landscape fishing photo

LANDSCAPE FISHING PHOTOGRAPHY TIPS

Whether the backdrop is a city skyline or remote snow-capped mountain range, fishing takes us to some amazing locations. Stunning scenery draws us into outdoor environments and forms an important component of a fishing adventure. Most anglers are quick to snap shots and archive fish captures, but it’s also important to capture the emotive and often breathtaking surroundings.

Landscape photography provides atmospheric imagery to accompany the memoirs of a fishing adventure. Whether pure scenery shots or wide angle images of fishing action, quality landscape photography immerses viewers into the photo and helps to relive magnificent moments in time.

Here are a few landscape photography tips to consider on fishing and camping outdoor adventures.

DEPTH OF FIELD

A broad depth of field is particularly important for landscape photography. When you are trying to capture a large area into an image, you want as much of that scene as possible to be in focus and sharp. For handheld photography, this requires plenty of light and small apertures (Large F-stops) with an expansive depth of field.

Landscape photography is engaging when there are foreground, middle ground, and background features. Try switching focus between features at different distances to see what works best.

In low light conditions, such as sunrise and sunset, a tripod is a very handy investment. A tripod will steady the camera and permit slower shutter speeds that let in more light, whilst maintaining an adequate depth of field.

Actually, I always suggest using a tripod. If you don’t have one, just put your camera on something solid. It’s all too easy to move the camera when you press the button, and that is why you cannot get those crystal clear shots.

LIGHT, COLOUR AND CONTRAST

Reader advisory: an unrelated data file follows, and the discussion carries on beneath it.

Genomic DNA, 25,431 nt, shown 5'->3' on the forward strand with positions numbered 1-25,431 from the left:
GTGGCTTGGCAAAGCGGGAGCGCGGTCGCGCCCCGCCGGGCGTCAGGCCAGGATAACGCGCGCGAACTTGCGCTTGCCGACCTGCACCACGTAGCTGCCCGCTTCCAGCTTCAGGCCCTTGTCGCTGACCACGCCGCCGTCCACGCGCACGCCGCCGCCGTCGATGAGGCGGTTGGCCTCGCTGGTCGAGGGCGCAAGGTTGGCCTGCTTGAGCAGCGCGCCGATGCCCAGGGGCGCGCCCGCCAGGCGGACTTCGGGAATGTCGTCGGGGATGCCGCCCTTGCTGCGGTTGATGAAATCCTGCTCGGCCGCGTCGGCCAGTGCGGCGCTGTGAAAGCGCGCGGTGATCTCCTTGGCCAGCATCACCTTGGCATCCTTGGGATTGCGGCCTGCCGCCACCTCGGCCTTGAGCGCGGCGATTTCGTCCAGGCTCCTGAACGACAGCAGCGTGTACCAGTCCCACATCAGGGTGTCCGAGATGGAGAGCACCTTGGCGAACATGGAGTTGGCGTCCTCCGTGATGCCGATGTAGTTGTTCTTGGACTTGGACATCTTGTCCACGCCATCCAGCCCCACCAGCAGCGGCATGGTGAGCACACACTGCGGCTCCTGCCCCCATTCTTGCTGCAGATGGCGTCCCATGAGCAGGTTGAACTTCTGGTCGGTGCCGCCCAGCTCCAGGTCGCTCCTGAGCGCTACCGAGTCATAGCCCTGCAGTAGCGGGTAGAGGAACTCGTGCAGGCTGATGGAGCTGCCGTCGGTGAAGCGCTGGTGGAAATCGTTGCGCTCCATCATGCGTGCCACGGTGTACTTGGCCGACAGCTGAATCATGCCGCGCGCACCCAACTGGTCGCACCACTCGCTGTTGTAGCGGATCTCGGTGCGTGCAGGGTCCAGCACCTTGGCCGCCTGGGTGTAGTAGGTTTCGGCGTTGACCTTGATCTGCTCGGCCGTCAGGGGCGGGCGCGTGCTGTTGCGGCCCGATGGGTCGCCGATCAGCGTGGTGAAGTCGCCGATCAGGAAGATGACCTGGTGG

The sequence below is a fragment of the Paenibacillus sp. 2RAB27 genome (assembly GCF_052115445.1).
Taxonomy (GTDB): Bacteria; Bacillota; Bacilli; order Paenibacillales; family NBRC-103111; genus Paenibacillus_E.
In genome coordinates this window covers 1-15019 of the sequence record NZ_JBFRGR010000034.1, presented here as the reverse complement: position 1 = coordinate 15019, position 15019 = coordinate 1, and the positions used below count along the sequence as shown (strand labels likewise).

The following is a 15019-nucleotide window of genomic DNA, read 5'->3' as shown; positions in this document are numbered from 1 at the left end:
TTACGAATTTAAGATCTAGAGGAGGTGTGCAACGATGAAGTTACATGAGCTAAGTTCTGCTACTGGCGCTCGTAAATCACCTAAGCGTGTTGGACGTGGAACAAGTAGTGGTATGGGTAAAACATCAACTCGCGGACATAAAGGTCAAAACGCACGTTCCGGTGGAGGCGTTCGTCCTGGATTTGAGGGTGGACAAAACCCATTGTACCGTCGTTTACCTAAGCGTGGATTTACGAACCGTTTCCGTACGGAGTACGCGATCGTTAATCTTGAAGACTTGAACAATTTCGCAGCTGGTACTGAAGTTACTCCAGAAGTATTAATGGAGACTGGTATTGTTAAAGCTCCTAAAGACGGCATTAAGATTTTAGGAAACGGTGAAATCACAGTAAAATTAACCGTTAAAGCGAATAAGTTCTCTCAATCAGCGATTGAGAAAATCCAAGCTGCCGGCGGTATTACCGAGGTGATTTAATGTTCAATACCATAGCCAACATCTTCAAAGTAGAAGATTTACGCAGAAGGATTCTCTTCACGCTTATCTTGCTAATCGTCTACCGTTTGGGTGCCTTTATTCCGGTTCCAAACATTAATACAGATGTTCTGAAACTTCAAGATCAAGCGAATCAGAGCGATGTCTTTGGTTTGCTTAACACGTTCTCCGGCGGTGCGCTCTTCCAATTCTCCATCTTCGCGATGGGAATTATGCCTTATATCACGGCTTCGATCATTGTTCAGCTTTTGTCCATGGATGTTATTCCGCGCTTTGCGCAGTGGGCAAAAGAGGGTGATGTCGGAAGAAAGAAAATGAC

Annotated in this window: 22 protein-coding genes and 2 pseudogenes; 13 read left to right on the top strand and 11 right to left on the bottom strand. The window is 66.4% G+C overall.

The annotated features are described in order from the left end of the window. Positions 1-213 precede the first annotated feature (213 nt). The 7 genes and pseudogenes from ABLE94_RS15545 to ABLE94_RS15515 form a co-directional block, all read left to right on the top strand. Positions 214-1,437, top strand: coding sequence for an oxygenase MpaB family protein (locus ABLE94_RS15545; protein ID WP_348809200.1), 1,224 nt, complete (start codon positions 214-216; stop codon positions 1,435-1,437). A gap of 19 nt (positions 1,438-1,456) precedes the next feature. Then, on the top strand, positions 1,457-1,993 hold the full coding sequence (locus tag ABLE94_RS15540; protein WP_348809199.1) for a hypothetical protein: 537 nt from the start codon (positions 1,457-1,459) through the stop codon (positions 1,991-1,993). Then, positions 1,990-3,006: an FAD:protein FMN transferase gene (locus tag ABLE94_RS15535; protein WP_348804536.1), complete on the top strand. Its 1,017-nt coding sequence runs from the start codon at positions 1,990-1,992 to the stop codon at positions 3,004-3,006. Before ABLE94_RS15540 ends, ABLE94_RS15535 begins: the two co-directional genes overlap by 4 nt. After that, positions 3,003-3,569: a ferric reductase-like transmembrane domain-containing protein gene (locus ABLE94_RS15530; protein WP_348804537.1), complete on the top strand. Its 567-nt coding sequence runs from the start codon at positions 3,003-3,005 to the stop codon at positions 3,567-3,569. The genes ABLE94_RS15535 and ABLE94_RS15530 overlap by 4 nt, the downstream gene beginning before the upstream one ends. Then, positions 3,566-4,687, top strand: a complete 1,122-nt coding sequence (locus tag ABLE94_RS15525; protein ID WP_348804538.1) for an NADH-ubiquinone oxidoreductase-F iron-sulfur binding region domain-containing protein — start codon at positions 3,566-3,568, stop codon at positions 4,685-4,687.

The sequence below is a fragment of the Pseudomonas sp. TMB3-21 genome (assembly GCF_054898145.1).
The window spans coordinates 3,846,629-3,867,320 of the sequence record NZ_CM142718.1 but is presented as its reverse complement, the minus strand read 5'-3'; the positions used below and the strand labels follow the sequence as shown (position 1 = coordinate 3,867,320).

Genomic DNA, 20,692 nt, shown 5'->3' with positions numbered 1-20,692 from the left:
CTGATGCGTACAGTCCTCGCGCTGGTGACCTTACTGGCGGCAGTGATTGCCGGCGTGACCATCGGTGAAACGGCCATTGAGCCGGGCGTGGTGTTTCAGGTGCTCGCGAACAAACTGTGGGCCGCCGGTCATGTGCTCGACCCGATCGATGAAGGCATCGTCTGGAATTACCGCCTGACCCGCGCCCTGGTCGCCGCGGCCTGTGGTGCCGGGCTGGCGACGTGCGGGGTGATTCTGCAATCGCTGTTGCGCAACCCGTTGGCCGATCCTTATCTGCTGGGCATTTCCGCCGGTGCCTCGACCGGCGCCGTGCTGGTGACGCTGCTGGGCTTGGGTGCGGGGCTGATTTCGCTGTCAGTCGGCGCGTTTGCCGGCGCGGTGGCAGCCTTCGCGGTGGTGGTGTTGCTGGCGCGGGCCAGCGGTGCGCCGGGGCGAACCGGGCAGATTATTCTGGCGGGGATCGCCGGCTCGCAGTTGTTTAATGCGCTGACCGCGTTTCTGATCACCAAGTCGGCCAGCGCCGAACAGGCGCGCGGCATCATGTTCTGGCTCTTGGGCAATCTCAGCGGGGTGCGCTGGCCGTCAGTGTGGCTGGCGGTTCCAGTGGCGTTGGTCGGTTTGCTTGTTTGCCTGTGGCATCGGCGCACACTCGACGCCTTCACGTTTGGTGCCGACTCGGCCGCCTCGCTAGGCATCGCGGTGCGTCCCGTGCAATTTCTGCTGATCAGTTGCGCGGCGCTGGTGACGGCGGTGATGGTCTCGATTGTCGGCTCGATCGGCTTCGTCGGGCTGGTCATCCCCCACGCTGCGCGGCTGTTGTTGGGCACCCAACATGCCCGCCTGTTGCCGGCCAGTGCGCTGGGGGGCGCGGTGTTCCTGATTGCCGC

Landscape imagery is one area of photography that benefits tremendously from bright and rich colours. Although highlights, shadows, and strong contrast need to be monitored, landscape photos are a little more forgiving than portraiture. In fact, in some cases (i.e., a mountain range), stronger contrast between highlights and shadows can actually give the image more volume and dimension. Shade or flat light, on the other hand, can remove all trace of texture in a mountain range and render it dull.

REFLECTIONS

Fishing landscape photography typically involves aquatic environments. In still weather and especially at sunrise, the calm conditions can turn the water surface into a mirror that reflects the background and sky. When stunning backdrops combine with a luminescent sunrise or sunset, and a glassy water surface, some incredible images can be achieved.

On the other hand, if you are trying to shoot into the water to capture a submerged fish or feature on camera, a polarising filter is a worthwhile investment. A polarising filter cuts through the surface glare and reflections to enable vision into the water. Just like polarised sunglasses, they are incredibly effective. A polarising filter also enriches many colours, especially the bright blue sky.

A LEADING FEATURE

To draw viewers into a landscape photo try to compose shots around a feature that leads into the photograph. This could be a creek, a sand bar, a fence, or a tree line. The aim is to engage observers and capture their attention.

Great landscape shots also make for sensational canvas or wall prints. Follow these tips to capture evocative fishing landscape images and decorate your home with inspirational images.

 


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Peter Hollingsworth
peterh@dinga.com.au

Peter has been fishing all around Australia since he was a boy. He loves camping, fishing and kayak fishing.